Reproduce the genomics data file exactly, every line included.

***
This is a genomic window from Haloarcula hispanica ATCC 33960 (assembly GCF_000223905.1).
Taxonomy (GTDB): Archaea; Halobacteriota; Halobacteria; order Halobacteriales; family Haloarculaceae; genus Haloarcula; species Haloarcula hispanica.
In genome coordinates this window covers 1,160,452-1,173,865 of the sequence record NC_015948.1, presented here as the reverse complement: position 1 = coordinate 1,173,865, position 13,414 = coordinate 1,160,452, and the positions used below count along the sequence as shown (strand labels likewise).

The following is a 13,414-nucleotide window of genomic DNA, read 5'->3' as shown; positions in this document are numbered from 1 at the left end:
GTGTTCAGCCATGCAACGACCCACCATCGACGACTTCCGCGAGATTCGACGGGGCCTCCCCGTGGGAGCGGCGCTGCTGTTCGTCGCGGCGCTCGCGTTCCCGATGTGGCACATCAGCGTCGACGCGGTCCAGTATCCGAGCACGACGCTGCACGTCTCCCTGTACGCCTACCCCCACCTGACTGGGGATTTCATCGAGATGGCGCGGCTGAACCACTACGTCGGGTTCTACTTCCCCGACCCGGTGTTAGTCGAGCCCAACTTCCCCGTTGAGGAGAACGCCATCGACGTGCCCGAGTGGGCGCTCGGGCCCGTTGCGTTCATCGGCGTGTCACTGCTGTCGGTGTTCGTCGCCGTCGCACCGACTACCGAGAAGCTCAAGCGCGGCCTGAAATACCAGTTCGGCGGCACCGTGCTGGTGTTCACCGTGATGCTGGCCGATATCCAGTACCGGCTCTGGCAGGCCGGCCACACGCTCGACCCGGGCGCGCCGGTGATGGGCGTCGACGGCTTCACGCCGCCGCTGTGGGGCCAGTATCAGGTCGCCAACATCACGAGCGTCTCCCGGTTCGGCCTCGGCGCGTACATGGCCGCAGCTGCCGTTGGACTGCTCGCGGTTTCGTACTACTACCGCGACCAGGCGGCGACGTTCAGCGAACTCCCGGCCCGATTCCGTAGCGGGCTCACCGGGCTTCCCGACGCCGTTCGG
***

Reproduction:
This is a genomic window from Haloarcula hispanica ATCC 33960 (assembly GCF_000223905.1).
Taxonomy (GTDB): Archaea; Halobacteriota; Halobacteria; order Halobacteriales; family Haloarculaceae; genus Haloarcula; species Haloarcula hispanica.
In genome coordinates this window covers 1,160,452-1,173,865 of the sequence record NC_015948.1, presented here as the reverse complement: position 1 = coordinate 1,173,865, position 13,414 = coordinate 1,160,452, and the positions used below count along the sequence as shown (strand labels likewise).

The following is a 13,414-nucleotide window of genomic DNA, read 5'->3' as shown; positions in this document are numbered from 1 at the left end:
GTGTTCAGCCATGCAACGACCCACCATCGACGACTTCCGCGAGATTCGACGGGGCCTCCCCGTGGGAGCGGCGCTGCTGTTCGTCGCGGCGCTCGCGTTCCCGATGTGGCACATCAGCGTCGACGCGGTCCAGTATCCGAGCACGACGCTGCACGTCTCCCTGTACGCCTACCCCCACCTGACTGGGGATTTCATCGAGATGGCGCGGCTGAACCACTACGTCGGGTTCTACTTCCCCGACCCGGTGTTAGTCGAGCCCAACTTCCCCGTTGAGGAGAACGCCATCGACGTGCCCGAGTGGGCGCTCGGGCCCGTTGCGTTCATCGGCGTGTCACTGCTGTCGGTGTTCGTCGCCGTCGCACCGACTACCGAGAAGCTCAAGCGCGGCCTGAAATACCAGTTCGGCGGCACCGTGCTGGTGTTCACCGTGATGCTGGCCGATATCCAGTACCGGCTCTGGCAGGCCGGCCACACGCTCGACCCGGGCGCGCCGGTGATGGGCGTCGACGGCTTCACGCCGCCGCTGTGGGGCCAGTATCAGGTCGCCAACATCACGAGCGTCTCCCGGTTCGGCCTCGGCGCGTACATGGCCGCAGCTGCCGTTGGACTGCTCGCGGTTTCGTACTACTACCGCGACCAGGCGGCGACGTTCAGCGAACTCCCGGCCCGATTCCGTAGCGGGCTCACCGGGCTTCCCGACGCCGTTCGG